In a stunning series of events, it has been revealed that incompetent sports "writer" Murray Chass has been dead for years, and is in fact a twelve-year old Yankees fan who managed to hack into Chass' NY Times corporate network account.
Chass, best known while he was alive for his ability to like bagels AND donuts, made the sports scene while covering the Yankees (and to a lesser degree high society badminton) in 1969 with his article "Amazing Mets Win World Series; Yankees Still Better". Chass' ability to drive circulation allowed Times editors to dispense with the laborious processes involved in fact-checking and accountability, which just increased Chass' already prolific ability to spew forth poorly constructed drivel. New Yorkers could not get enough.
It has seemed that Murray ("Shiny Murray" as he's known to Mary Tyler Moore fans) would always be there for Yankees fans and others with a low-grade education, and in voice he has, but since the recent unmasking of twelve-year old Barry L. Iterrit, there are now more questions than answers.
Thus far Barry has refused to answer the question everyone is asking: "WHEN?" We don't know how long Barry has been churning out the spurious articles, but we do know his heart was in the right place. When asked why, he responded:
"When I found out, my first thought was that my Dad might go crazy and do something stupid, so I decided to just, you know, fake one article or maybe two to buy some time. I figured the paper would replace Murray with someone else my Dad could understand, like that guy who wrote 'Everybody Poops', or Joan Rivers. I was just trying to help. We Yankee fans need Murray to feel good."
At this point, we only know that the charade has been going on at least since 2003. That's when Barry hired James Avery, best known for his role as Will Smith's father on 'Fresh Prince", to portray Chass at a ceremony to receive the 2003 J.G. Taylor Spink Award. When investigators pointed out that Avery was African-American and Chass not, Iterrit replied "he was the best I could do". Low turnout and an open bar at the awards ceremony are attributed to the success of the impersonation.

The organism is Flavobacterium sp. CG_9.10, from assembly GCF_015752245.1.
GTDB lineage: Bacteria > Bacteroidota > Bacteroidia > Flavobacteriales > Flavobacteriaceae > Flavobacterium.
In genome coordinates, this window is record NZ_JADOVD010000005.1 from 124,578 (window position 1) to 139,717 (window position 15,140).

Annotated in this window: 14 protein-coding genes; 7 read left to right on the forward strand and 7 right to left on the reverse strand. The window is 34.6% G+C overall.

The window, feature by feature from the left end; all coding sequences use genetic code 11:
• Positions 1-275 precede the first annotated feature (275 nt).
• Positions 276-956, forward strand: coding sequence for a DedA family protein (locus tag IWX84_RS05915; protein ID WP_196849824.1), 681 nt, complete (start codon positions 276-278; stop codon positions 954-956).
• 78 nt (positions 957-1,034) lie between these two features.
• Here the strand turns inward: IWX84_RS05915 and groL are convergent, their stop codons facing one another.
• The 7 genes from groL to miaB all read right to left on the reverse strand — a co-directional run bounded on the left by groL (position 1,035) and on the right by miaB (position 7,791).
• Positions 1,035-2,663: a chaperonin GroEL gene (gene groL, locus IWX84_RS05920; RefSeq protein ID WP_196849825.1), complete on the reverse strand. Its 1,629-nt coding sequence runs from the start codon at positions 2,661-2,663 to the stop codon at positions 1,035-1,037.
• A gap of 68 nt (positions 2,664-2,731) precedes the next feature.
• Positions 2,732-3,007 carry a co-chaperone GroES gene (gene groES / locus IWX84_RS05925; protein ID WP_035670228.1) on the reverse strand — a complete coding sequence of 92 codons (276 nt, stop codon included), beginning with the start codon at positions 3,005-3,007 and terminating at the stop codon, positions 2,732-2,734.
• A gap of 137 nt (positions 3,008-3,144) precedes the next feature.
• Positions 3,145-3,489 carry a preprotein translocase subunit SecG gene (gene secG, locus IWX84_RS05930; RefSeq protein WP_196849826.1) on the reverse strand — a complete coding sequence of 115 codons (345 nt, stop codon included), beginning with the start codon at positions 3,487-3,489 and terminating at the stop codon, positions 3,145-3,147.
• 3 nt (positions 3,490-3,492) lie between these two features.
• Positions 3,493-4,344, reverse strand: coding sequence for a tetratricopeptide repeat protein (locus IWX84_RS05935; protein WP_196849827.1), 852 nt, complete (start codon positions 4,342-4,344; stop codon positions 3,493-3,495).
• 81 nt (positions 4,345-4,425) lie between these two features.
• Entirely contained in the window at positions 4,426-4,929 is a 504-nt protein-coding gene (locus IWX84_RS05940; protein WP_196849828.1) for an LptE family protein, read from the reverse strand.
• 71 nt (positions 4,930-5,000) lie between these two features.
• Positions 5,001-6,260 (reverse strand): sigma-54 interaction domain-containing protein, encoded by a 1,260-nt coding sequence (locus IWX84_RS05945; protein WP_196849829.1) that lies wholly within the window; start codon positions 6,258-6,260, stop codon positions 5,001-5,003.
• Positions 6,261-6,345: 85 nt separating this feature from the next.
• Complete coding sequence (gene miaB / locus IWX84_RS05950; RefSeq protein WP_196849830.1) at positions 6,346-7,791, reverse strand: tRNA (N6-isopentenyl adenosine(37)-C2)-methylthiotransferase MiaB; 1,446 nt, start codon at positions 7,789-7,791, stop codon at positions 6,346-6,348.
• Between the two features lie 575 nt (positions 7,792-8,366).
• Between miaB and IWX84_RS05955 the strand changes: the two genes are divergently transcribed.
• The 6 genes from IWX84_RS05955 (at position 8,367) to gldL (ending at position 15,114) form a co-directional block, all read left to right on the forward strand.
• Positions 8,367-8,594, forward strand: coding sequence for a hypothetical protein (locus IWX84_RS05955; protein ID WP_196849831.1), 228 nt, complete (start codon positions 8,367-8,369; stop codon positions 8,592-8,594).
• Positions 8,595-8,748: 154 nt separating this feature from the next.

For now, the investigation goes on, but that can't succor fans, players, and former clinch George Steinbrenner, who are reeling. One Yankee player who requested anonymity stated:
"I don't know what to think. For a while I wondered about the quotes, I mean, they made no sense and I couldn't remember saying any of them, but I just figured that was Murray's way. He was always pulling for us and bashing - I mean really, savagely bashing - the other teams, so it just seemed best to go with it. I guess in retrospect it should have been obvious that the writing, and the agenda, was juvenile, but it's tough enough remembering to take the HGH without...wait....ummmm...nevermind."
The stunning news of the hoax might have caused upheaval throughout Yankee-opolis, but once again a familiar face saved the day. Boss George Steinbrenner stepped up and reassured everyone, everywhere, that the organization would go on. He made a statement yesterday afternoon from his vacation bunker outside Berlin, saying:
"We acknowledge that this is a difficult time for the Yankee family. Rest assured that Murray - er, Barry - will remain on the Yankee payroll - er, New York Times payroll - until further notice. It is the message that is important, and the message will remain."
Follow-up questions, including "what is the message?", "is that a full turtleneck or a dickie?", and "do you ever shampoo?" were met with silence, and in one case, a hired thug beating.
Note from author: This is a parody. Murray is still with us, and sadly, still writing.